IMAM calls on Myanmar to allow aid, relief workers in to help refugees

The Islamic Medical Association of Malaysia (IMAM) is urging on Myanmar to allow aid and relief workers in the country to provide assistance to areas affected by the conflict involving the Rohingya people.

IMAM president Dr. Jeffery Abu Hassan said the workers should be able to carry out their functions without fear of violence following reports of escalating persecution and killings of Rohingya people in Rakhine province.

Pointing out that the United Nations’ (UN) World Food Programme recently suspended its activities to provide food aid due to increasing violence, he urged the Myanmar government to allow Asean countries into the troubled areas to provide temporary shelter and other aid to refugees.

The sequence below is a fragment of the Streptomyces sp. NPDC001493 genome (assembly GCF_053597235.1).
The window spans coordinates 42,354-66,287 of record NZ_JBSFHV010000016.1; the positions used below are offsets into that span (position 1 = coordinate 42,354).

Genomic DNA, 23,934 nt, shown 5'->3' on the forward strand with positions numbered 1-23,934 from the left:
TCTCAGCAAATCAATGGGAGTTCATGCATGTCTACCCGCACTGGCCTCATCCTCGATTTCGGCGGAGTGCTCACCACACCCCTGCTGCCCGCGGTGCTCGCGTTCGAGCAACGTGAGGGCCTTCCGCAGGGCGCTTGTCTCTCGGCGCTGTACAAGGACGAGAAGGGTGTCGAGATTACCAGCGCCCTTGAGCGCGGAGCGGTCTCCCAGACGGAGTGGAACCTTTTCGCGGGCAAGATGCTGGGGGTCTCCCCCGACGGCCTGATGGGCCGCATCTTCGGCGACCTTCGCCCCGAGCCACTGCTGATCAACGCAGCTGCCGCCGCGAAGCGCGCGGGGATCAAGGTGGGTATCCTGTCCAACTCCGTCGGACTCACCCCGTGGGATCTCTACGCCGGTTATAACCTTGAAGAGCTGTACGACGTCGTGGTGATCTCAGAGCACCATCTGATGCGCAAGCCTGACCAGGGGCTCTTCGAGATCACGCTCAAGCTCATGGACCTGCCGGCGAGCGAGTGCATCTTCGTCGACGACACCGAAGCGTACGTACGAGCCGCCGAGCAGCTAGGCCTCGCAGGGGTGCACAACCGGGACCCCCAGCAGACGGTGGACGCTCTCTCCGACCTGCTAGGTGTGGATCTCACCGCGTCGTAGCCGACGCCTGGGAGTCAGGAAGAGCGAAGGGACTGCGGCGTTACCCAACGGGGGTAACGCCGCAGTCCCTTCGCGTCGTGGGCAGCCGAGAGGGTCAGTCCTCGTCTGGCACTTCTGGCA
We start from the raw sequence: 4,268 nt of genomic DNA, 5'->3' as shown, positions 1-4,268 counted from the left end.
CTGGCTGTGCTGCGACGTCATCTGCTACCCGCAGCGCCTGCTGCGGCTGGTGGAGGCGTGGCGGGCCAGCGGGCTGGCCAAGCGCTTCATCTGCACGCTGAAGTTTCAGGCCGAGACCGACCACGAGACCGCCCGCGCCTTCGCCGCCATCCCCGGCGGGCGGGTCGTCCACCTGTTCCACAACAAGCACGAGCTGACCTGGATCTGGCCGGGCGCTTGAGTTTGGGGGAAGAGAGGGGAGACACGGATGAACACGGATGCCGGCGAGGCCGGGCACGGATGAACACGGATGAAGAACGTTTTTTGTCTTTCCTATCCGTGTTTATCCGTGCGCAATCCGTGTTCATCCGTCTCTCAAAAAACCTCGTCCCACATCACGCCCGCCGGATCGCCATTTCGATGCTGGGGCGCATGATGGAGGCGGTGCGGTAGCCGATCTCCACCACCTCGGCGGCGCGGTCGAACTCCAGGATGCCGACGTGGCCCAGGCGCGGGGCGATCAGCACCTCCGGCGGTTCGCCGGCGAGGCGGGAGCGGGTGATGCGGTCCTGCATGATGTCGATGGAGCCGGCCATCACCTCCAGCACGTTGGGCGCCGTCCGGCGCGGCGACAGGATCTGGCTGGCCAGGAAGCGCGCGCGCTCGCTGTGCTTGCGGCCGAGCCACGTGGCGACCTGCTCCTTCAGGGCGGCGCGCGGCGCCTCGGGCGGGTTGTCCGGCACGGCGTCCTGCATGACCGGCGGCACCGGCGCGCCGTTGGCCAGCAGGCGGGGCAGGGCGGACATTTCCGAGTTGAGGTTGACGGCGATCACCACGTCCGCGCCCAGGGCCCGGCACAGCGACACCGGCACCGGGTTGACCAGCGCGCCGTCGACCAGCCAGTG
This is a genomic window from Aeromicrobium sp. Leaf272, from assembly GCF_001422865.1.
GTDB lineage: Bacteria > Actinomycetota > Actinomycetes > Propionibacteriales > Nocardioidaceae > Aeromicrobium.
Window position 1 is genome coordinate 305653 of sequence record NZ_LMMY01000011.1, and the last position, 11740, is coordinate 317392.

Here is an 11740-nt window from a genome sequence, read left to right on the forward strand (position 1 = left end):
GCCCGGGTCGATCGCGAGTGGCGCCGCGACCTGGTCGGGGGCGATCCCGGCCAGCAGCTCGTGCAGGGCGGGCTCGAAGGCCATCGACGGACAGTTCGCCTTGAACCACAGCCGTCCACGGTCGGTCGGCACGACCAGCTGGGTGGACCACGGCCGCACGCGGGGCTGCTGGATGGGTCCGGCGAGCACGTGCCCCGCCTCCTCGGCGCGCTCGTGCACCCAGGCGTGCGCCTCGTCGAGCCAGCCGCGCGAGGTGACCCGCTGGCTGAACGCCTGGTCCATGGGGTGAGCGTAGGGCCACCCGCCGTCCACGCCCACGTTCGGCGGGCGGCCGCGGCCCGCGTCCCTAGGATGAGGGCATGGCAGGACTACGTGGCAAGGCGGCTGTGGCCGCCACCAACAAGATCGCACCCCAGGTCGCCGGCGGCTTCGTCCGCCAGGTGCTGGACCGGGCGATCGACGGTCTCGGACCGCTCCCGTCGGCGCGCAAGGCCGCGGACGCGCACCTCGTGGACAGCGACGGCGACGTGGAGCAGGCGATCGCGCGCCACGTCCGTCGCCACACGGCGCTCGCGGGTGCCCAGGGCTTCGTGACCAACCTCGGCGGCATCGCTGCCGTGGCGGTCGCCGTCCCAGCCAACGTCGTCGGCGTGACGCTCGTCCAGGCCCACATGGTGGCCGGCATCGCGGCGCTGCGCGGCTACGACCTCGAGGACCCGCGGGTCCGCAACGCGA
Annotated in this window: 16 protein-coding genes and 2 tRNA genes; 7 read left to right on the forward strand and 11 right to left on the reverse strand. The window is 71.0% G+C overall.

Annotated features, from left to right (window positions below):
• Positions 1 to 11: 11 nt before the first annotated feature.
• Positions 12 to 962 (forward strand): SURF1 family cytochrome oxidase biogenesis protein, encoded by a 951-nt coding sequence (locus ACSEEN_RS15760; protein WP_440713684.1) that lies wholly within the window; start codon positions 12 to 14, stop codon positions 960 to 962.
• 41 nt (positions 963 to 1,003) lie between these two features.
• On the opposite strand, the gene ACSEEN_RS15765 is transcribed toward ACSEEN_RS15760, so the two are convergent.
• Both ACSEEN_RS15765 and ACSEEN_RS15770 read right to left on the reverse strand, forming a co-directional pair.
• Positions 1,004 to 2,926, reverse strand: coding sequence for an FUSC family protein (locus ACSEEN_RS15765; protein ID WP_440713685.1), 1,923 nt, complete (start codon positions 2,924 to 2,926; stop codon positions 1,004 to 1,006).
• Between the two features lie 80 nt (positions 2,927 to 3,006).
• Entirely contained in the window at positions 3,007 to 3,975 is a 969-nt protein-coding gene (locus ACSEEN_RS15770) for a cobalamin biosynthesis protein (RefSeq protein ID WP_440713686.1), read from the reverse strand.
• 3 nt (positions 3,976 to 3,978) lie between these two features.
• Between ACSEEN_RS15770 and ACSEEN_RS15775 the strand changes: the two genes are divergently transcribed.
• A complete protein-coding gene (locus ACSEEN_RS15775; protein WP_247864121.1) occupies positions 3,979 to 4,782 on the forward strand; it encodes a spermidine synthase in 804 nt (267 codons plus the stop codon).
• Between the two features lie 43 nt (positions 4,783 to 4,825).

Myanmar should also work closely with her Association of Southeast Asian Nations (ASEAN)neighbours to resolve the crisis amicably and peacefully, he added.

Jeffery said the violence was unacceptable by any standards of humanity.

“About 400 to 3,000 innocent men, women and children have been reported killed in the past week,” he said in a statement today.

“Ten thousand homes and shops were burnt and destroyed by the Burmese military. Women and children have drowned trying to cross the river Naaf into Bangladesh,” he added.

He said IMAM and its partners in Southeast Asia who operated clinics and charitable activities for Rohingya refugees felt compelled to voice their concerns on the situation.

Describing it as “ethnic cleansing”, he said Human Rights Watch in its 2013 report and the UN High Commission for Refugees (UNHCR) had called on Myanmar to end the incidents.

He also noted that UN Secretary-General Antonio Guterres had on Sept 1 urged restraint and calm to avoid a humanitarian catastrophe in Rakhine.

On August 30, some 1,500 Rohingyas participated in a rally outside the Myanmar embassy in Kuala Lumpur to draw attention to the community’s plight in Myanmar.

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